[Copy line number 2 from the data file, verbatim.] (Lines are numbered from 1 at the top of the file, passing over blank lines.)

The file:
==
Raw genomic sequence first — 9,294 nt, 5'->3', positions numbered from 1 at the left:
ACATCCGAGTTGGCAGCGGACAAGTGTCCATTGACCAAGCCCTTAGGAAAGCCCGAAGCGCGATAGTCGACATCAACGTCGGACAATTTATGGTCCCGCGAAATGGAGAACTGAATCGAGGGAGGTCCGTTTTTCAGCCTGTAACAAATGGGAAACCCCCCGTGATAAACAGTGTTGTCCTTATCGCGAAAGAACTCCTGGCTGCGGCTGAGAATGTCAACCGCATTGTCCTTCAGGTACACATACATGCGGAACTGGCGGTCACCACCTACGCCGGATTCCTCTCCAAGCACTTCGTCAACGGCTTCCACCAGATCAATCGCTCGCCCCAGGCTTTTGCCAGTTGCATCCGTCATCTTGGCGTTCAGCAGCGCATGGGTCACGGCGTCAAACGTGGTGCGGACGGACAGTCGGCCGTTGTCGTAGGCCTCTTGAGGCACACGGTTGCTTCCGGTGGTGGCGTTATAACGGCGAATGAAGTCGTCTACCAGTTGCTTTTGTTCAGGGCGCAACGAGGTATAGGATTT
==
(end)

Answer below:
ACATCCGAGTTGGCAGCGGACAAGTGTCCATTGACCAAGCCCTTAGGAAAGCCCGAAGCGCGATAGTCGACATCAACGTCGGACAATTTATGGTCCCGCGAAATGGAGAACTGAATCGAGGGAGGTCCGTTTTTCAGCCTGTAACAAATGGGAAACCCCCCGTGATAAACAGTGTTGTCCTTATCGCGAAAGAACTCCTGGCTGCGGCTGAGAATGTCAACCGCATTGTCCTTCAGGTACACATACATGCGGAACTGGCGGTCACCACCTACGCCGGATTCCTCTCCAAGCACTTCGTCAACGGCTTCCACCAGATCAATCGCTCGCCCCAGGCTTTTGCCAGTTGCATCCGTCATCTTGGCGTTCAGCAGCGCATGGGTCACGGCGTCAAACGTGGTGCGGACGGACAGTCGGCCGTTGTCGTAGGCCTCTTGAGGCACACGGTTGCTTCCGGTGGTGGCGTTATAACGGCGAATGAAGTCGTCTACCAGTTGCTTTTGTTCAGGGCGCAACGAGGTATAGGATTT